Search Me And Know My Heart- Psalm 139:23-24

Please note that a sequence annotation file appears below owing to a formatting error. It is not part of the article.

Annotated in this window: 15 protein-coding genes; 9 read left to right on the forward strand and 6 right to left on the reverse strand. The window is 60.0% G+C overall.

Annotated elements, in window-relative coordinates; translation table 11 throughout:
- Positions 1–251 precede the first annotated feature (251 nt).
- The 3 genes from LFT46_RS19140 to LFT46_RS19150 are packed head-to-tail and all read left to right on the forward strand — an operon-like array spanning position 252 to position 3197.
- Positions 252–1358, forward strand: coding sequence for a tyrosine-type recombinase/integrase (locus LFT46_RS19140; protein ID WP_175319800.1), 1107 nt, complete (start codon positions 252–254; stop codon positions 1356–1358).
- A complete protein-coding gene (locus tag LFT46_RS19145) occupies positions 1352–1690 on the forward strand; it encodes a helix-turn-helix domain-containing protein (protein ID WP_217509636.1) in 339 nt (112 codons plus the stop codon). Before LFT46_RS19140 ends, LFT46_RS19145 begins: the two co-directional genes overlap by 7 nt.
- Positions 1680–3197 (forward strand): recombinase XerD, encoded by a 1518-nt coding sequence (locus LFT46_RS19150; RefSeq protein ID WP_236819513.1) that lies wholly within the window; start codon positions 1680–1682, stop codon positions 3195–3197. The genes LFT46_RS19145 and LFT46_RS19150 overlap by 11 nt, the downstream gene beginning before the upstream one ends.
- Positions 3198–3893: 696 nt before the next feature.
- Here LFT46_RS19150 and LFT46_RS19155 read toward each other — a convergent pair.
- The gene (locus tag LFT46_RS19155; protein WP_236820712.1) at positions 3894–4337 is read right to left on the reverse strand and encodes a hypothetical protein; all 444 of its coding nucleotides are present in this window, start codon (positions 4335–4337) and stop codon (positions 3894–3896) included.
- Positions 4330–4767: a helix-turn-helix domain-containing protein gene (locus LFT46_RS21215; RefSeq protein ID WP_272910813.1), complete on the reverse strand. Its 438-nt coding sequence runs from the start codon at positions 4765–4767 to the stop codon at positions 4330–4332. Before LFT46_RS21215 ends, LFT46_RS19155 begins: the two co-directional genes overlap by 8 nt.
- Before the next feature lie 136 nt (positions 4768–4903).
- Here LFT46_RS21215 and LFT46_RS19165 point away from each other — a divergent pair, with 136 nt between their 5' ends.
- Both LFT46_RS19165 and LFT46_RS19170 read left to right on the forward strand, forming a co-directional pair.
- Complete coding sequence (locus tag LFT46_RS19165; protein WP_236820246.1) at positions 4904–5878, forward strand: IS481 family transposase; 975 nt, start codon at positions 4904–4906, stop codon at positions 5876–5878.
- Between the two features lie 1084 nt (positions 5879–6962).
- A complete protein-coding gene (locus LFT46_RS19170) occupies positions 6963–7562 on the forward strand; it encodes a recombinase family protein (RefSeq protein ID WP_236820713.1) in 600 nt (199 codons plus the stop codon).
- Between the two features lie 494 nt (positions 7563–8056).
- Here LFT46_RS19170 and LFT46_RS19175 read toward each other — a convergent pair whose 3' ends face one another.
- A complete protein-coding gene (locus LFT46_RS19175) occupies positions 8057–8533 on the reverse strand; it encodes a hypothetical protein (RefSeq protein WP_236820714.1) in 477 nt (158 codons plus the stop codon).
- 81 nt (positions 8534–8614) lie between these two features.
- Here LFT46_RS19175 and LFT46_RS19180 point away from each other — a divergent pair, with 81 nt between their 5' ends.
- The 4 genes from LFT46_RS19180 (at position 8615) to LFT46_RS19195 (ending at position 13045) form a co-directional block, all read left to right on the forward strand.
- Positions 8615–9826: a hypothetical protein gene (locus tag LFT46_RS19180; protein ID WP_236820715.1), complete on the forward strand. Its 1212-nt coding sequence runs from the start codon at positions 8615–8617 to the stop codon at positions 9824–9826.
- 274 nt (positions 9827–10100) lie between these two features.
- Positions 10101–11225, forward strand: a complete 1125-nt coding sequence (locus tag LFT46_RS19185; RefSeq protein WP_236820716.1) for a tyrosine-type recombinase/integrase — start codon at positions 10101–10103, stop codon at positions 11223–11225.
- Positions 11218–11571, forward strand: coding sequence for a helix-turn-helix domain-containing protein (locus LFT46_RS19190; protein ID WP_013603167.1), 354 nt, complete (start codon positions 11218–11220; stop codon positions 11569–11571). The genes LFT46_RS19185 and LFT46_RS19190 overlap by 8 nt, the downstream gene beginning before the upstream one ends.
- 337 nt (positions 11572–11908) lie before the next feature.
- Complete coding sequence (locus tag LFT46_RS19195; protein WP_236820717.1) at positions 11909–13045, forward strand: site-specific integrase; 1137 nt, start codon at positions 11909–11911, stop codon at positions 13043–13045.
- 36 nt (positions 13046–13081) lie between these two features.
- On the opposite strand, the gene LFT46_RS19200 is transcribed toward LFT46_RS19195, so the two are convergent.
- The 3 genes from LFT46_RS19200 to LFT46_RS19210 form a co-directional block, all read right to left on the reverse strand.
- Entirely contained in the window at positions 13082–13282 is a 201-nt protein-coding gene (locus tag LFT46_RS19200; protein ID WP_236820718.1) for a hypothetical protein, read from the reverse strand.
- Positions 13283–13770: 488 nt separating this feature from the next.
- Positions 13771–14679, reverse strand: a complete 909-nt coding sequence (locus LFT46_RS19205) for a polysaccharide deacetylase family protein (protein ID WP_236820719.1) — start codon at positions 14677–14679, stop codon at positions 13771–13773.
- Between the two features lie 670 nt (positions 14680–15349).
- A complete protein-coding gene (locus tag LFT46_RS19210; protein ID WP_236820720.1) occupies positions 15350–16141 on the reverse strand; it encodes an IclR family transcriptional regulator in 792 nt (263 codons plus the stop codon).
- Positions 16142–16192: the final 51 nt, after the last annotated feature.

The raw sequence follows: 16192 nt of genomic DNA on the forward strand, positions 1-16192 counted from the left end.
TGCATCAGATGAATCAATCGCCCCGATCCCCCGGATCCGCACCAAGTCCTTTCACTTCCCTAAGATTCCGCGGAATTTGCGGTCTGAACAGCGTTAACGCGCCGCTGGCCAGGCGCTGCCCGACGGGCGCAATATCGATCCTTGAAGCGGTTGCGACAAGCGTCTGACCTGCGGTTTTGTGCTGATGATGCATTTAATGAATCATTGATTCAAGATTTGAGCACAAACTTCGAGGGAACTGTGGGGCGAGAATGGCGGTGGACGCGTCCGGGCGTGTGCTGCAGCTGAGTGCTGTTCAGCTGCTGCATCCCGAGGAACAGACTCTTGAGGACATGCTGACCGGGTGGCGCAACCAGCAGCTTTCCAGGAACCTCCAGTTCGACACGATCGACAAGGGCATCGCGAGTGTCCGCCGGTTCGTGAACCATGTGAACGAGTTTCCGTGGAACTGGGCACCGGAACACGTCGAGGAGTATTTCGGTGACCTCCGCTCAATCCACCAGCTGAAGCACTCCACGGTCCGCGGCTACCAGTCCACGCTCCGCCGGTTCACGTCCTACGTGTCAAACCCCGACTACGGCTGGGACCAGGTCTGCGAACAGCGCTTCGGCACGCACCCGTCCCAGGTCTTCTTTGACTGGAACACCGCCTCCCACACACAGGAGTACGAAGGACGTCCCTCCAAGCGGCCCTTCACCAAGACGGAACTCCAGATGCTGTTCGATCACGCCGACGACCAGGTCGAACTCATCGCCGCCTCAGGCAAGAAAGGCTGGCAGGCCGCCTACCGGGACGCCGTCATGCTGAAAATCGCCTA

As we conclude our study of Psalm 139, we find David concluding his meditation here with a prayer, with him asking God to do something in his life. He begins this prayer by asking God to “search me and know my heart”. The word search here is a Hebrew word which means to dig down to the depths, to search David to the very core of his being. David here asks God to do this so that He may “know” him. What David is asking here, as is the case with all of the requests in this prayer,is that God would show David himself. God is omniscient and already knows all the things which David asks here, so David asking God to do this is, in effect, David asking God to show David himself, to reveal things to David about himself which he has been either unaware of or unwilling to deal with. The first thing which David asks God to show him is his heart. The heart, in the Bible, is seen as the seat of the mind, will, emotions and desires. The heart is what determines why we think what we think, feel what we feel, desire what we desire and do what we do. So what David first asks God to show him is why he thinks, feels, desires and behaves the way he does, for it is only when we know why we do things that we will truly be able to change them. David then asks God to “test me and know my anxious thoughts”. The word test here refers to the purification of metal, to metal being refined to remove all impurities. By impure thinking here, David means all ways of thinking which do not line up with the truth of the Word of God, and these impure thoughts are also described here as anxious, for David knows the root of his anxiety is found in flawed thinking, in thinking which does not align with the truth of the Word of God. So what David asks next is for God to “refine” his thinking to show him any “impurities” which cause him to think in ways which do not align with the truth. David then, in verse 24, moves from thoughts to actions, in asking God to “see if there is any wicked way in me, and lead me in the way everlasting”. The Hebrew word “see” here is raah, to see mentally, to perceive and become aware of. The Hebrew word “wicked” here is otseb, meaning “idolatrous”. David here asks God that he would be able to perceive, to become aware of and understand, when he has begun to follow after any “idol”, when he has begun to worship and serve anyone or anything other than the true God, for doing so will lead him in the wrong “way”, cause him to follow the wrong path in his life and be led away from God’s plan and purpose for him. He then concludes by asking God to “lead me in the way everlasting”. The word lead here is nachach, to guide or direct on a path. This way or path is described by David as “everlasting”. This word is used here to refer to the eternal truths of the ways of God, which do not transform with or conform to the changing truths of the culture over time, and David here asks God to give him the strength of character to resist the pressures to conform to the changing ways of human wisdom, the pressure to conform to current cultural norms, and to steadfastly follow the eternal truths of the Scriptures. So what we find here, at the conclusion of this Psalm, is David finding the courage and strength to ask God to show him himself, to show him all the ways in which he comes up short of God’s plan and purpose for his life, to show him all of his inadequacies and shortcomings, for David has learned that it is only when we become aware of these and take responsibility for them that we will be able to overcome them. It is our prayer that all who would read this would also find the courage and strength, which David did, to pray this prayer as well, to be open to this type of self-examination, to this type of “search” by God, for it is the failure to do so which can keep us from God’s plan and purpose for our lives.

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